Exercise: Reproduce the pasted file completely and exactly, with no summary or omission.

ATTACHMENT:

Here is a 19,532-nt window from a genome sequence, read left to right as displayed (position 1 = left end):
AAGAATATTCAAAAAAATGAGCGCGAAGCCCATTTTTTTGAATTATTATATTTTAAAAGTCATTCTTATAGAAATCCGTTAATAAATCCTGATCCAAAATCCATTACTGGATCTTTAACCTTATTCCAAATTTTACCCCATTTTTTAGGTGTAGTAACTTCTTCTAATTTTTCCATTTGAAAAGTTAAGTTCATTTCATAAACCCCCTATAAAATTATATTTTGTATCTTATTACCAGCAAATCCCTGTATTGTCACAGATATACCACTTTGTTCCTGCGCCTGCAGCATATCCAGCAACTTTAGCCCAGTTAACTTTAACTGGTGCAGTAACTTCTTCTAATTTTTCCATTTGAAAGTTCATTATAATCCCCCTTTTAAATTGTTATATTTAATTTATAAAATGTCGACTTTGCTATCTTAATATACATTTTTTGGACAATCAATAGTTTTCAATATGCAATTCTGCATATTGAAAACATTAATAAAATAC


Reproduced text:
Here is a 19,532-nt window from a genome sequence, read left to right as displayed (position 1 = left end):
AAGAATATTCAAAAAAATGAGCGCGAAGCCCATTTTTTTGAATTATTATATTTTAAAAGTCATTCTTATAGAAATCCGTTAATAAATCCTGATCCAAAATCCATTACTGGATCTTTAACCTTATTCCAAATTTTACCCCATTTTTTAGGTGTAGTAACTTCTTCTAATTTTTCCATTTGAAAAGTTAAGTTCATTTCATAAACCCCCTATAAAATTATATTTTGTATCTTATTACCAGCAAATCCCTGTATTGTCACAGATATACCACTTTGTTCCTGCGCCTGCAGCATATCCAGCAACTTTAGCCCAGTTAACTTTAACTGGTGCAGTAACTTCTTCTAATTTTTCCATTTGAAAGTTCATTATAATCCCCCTTTTAAATTGTTATATTTAATTTATAAAATGTCGACTTTGCTATCTTAATATACATTTTTTGGACAATCAATAGTTTTCAATATGCAATTCTGCATATTGAAAACATTAATAAAATAC